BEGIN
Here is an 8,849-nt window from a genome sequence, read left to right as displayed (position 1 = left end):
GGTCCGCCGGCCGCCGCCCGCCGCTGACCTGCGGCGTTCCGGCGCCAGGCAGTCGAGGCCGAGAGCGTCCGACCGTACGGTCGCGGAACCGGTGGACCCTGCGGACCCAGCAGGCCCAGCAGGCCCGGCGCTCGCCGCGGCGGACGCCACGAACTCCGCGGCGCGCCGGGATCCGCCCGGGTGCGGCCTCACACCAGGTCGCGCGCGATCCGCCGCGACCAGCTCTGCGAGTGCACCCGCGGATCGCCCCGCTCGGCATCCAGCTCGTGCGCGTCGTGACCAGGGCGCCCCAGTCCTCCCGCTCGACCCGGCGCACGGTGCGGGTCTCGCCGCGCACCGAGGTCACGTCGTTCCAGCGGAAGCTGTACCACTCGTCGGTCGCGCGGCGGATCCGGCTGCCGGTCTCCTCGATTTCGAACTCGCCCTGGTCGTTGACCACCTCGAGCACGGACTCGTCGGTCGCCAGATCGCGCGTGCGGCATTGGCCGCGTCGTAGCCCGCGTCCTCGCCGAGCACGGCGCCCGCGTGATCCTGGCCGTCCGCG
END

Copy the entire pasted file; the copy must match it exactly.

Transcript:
Here is an 8,849-nt window from a genome sequence, read left to right as displayed (position 1 = left end):
GGTCCGCCGGCCGCCGCCCGCCGCTGACCTGCGGCGTTCCGGCGCCAGGCAGTCGAGGCCGAGAGCGTCCGACCGTACGGTCGCGGAACCGGTGGACCCTGCGGACCCAGCAGGCCCAGCAGGCCCGGCGCTCGCCGCGGCGGACGCCACGAACTCCGCGGCGCGCCGGGATCCGCCCGGGTGCGGCCTCACACCAGGTCGCGCGCGATCCGCCGCGACCAGCTCTGCGAGTGCACCCGCGGATCGCCCCGCTCGGCATCCAGCTCGTGCGCGTCGTGACCAGGGCGCCCCAGTCCTCCCGCTCGACCCGGCGCACGGTGCGGGTCTCGCCGCGCACCGAGGTCACGTCGTTCCAGCGGAAGCTGTACCACTCGTCGGTCGCGCGGCGGATCCGGCTGCCGGTCTCCTCGATTTCGAACTCGCCCTGGTCGTTGACCACCTCGAGCACGGACTCGTCGGTCGCCAGATCGCGCGTGCGGCATTGGCCGCGTCGTAGCCCGCGTCCTCGCCGAGCACGGCGCCCGCGTGATCCTGGCCGTCCGCG